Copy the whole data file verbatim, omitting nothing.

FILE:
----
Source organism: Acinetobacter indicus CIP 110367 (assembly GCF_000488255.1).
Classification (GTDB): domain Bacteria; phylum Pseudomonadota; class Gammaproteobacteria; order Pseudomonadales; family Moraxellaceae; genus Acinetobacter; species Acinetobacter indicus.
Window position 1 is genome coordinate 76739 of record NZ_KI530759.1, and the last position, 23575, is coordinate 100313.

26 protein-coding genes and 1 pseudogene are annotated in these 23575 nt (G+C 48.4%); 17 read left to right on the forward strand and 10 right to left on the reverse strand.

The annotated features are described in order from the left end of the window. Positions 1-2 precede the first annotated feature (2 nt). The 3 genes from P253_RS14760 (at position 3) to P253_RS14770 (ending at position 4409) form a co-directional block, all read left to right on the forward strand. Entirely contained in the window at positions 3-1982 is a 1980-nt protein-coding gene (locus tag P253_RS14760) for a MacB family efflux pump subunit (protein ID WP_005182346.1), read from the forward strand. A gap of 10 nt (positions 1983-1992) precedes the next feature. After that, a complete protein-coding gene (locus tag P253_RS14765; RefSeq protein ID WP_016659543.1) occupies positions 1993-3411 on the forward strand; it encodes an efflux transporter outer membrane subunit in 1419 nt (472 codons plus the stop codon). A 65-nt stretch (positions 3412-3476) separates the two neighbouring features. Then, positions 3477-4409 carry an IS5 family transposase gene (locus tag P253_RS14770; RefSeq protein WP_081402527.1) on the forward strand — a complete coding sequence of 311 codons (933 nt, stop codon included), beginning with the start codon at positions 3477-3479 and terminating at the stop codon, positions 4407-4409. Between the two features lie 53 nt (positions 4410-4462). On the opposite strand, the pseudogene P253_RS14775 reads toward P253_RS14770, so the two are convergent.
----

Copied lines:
Source organism: Acinetobacter indicus CIP 110367 (assembly GCF_000488255.1).
Classification (GTDB): domain Bacteria; phylum Pseudomonadota; class Gammaproteobacteria; order Pseudomonadales; family Moraxellaceae; genus Acinetobacter; species Acinetobacter indicus.
Window position 1 is genome coordinate 76739 of record NZ_KI530759.1, and the last position, 23575, is coordinate 100313.

26 protein-coding genes and 1 pseudogene are annotated in these 23575 nt (G+C 48.4%); 17 read left to right on the forward strand and 10 right to left on the reverse strand.

The annotated features are described in order from the left end of the window. Positions 1-2 precede the first annotated feature (2 nt). The 3 genes from P253_RS14760 (at position 3) to P253_RS14770 (ending at position 4409) form a co-directional block, all read left to right on the forward strand. Entirely contained in the window at positions 3-1982 is a 1980-nt protein-coding gene (locus tag P253_RS14760) for a MacB family efflux pump subunit (protein ID WP_005182346.1), read from the forward strand. A gap of 10 nt (positions 1983-1992) precedes the next feature. After that, a complete protein-coding gene (locus tag P253_RS14765; RefSeq protein ID WP_016659543.1) occupies positions 1993-3411 on the forward strand; it encodes an efflux transporter outer membrane subunit in 1419 nt (472 codons plus the stop codon). A 65-nt stretch (positions 3412-3476) separates the two neighbouring features. Then, positions 3477-4409 carry an IS5 family transposase gene (locus tag P253_RS14770; RefSeq protein WP_081402527.1) on the forward strand — a complete coding sequence of 311 codons (933 nt, stop codon included), beginning with the start codon at positions 3477-3479 and terminating at the stop codon, positions 4407-4409. Between the two features lie 53 nt (positions 4410-4462). On the opposite strand, the pseudogene P253_RS14775 reads toward P253_RS14770, so the two are convergent.